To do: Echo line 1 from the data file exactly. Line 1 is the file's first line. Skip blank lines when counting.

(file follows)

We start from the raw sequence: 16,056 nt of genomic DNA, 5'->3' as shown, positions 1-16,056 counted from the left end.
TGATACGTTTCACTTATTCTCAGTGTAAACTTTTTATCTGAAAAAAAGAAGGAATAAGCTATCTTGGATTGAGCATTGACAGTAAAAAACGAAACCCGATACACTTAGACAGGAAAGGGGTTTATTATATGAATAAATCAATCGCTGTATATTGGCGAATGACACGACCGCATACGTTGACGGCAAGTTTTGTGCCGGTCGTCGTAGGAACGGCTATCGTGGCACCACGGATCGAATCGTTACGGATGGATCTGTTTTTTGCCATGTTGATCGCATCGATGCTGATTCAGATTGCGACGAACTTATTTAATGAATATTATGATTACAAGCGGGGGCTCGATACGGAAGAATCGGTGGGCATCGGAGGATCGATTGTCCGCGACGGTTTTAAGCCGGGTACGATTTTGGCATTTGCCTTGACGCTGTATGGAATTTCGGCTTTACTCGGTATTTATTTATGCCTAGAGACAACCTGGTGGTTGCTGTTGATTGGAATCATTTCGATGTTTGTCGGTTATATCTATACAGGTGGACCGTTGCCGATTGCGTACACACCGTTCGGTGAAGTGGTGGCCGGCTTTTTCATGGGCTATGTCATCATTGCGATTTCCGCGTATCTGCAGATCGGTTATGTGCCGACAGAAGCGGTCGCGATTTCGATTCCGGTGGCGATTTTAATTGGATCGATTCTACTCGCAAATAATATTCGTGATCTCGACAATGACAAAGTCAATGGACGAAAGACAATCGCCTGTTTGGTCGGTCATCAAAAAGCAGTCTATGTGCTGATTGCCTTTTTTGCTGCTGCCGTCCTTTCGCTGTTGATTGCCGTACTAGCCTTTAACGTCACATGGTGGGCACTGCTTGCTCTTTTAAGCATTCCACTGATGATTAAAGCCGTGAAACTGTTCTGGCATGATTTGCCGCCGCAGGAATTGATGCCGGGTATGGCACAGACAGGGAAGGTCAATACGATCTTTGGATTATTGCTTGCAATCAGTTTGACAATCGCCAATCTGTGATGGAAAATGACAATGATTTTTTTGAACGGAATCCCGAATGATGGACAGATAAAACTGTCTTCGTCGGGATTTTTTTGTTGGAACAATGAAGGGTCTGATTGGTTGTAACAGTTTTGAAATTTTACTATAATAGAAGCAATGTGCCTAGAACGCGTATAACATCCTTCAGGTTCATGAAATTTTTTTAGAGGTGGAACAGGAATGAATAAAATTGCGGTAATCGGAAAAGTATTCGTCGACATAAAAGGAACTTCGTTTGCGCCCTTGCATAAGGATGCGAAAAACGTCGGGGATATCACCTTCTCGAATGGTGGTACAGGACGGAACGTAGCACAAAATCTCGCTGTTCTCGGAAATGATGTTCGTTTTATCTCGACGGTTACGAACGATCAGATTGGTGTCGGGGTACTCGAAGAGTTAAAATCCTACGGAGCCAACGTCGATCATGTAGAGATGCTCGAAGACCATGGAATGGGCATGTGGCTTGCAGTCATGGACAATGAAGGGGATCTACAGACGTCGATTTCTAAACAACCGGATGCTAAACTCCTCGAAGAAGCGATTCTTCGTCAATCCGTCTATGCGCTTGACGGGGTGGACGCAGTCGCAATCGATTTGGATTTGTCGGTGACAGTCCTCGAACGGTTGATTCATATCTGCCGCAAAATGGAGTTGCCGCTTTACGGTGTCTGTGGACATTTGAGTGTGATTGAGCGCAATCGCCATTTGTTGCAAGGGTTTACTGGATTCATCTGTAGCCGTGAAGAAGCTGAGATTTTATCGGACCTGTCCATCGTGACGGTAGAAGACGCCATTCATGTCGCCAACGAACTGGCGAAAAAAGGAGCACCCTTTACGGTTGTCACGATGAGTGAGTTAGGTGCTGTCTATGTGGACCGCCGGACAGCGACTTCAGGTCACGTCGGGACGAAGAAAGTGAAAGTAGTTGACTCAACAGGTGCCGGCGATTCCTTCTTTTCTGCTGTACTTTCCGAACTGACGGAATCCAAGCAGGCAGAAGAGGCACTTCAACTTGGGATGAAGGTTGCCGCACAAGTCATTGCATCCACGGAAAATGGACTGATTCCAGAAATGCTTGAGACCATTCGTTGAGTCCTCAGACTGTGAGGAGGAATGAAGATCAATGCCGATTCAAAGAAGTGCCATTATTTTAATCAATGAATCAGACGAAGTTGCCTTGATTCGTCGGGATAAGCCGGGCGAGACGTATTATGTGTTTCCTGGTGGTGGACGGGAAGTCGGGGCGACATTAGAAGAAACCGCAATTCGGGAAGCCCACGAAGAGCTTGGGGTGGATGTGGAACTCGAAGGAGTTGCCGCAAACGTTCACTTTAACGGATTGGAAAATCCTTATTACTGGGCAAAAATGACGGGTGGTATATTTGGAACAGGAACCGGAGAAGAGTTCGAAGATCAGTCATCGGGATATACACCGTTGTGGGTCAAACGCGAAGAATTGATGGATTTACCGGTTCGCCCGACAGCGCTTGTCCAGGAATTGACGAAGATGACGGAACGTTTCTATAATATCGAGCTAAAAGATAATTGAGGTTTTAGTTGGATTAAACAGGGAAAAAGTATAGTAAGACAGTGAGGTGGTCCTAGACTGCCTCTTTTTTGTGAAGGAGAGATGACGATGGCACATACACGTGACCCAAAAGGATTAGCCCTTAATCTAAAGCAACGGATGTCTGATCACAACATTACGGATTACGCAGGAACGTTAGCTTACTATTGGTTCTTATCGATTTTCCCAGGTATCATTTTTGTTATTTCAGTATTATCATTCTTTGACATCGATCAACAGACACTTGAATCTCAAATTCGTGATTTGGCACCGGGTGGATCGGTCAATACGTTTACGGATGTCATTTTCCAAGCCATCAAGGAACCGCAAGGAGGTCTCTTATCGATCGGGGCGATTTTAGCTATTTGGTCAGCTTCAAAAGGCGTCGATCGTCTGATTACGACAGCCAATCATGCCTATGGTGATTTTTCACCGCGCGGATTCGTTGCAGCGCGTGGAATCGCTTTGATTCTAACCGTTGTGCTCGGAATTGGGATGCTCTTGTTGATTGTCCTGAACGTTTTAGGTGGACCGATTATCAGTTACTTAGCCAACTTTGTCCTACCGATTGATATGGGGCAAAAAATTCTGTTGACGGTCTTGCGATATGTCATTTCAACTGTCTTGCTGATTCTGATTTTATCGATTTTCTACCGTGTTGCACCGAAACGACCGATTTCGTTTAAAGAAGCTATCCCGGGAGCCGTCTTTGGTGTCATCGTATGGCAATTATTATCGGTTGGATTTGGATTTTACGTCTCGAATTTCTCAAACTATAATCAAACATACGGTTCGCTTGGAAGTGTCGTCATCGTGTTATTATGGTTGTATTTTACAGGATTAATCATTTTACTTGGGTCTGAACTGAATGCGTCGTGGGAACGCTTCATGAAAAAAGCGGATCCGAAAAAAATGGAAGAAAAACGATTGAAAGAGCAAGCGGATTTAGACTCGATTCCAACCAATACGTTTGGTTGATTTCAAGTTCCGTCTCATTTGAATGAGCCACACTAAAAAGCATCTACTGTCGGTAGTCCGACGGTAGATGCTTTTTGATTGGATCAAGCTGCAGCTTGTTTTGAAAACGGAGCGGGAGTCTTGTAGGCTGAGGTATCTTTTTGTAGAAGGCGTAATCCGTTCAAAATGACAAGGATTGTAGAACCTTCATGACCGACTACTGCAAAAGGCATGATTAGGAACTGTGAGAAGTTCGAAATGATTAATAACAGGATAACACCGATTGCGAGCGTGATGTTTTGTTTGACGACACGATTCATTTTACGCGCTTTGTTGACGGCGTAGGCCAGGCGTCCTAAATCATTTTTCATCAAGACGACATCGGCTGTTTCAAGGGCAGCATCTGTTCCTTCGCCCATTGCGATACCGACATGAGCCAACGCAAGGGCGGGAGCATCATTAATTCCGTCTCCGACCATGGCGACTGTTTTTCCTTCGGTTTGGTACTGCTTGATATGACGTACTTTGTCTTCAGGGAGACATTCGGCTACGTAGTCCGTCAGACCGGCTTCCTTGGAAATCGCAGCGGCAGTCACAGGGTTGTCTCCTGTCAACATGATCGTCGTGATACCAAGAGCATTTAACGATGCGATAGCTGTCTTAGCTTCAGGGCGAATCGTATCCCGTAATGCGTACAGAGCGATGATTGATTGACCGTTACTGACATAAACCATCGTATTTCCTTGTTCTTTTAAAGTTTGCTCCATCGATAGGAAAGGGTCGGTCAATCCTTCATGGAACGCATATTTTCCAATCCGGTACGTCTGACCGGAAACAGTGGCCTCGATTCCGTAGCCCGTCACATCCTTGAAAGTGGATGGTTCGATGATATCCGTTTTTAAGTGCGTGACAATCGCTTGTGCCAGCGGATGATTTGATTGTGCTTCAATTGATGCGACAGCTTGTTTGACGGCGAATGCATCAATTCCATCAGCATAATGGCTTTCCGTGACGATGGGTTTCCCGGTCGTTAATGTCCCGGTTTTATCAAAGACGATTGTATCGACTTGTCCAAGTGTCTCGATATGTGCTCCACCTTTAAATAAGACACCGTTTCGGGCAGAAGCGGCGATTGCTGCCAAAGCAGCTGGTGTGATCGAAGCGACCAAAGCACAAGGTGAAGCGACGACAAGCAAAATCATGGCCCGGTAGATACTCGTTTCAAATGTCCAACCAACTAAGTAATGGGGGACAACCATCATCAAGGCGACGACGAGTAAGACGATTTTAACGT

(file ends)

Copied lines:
We start from the raw sequence: 16,056 nt of genomic DNA, 5'->3' as shown, positions 1-16,056 counted from the left end.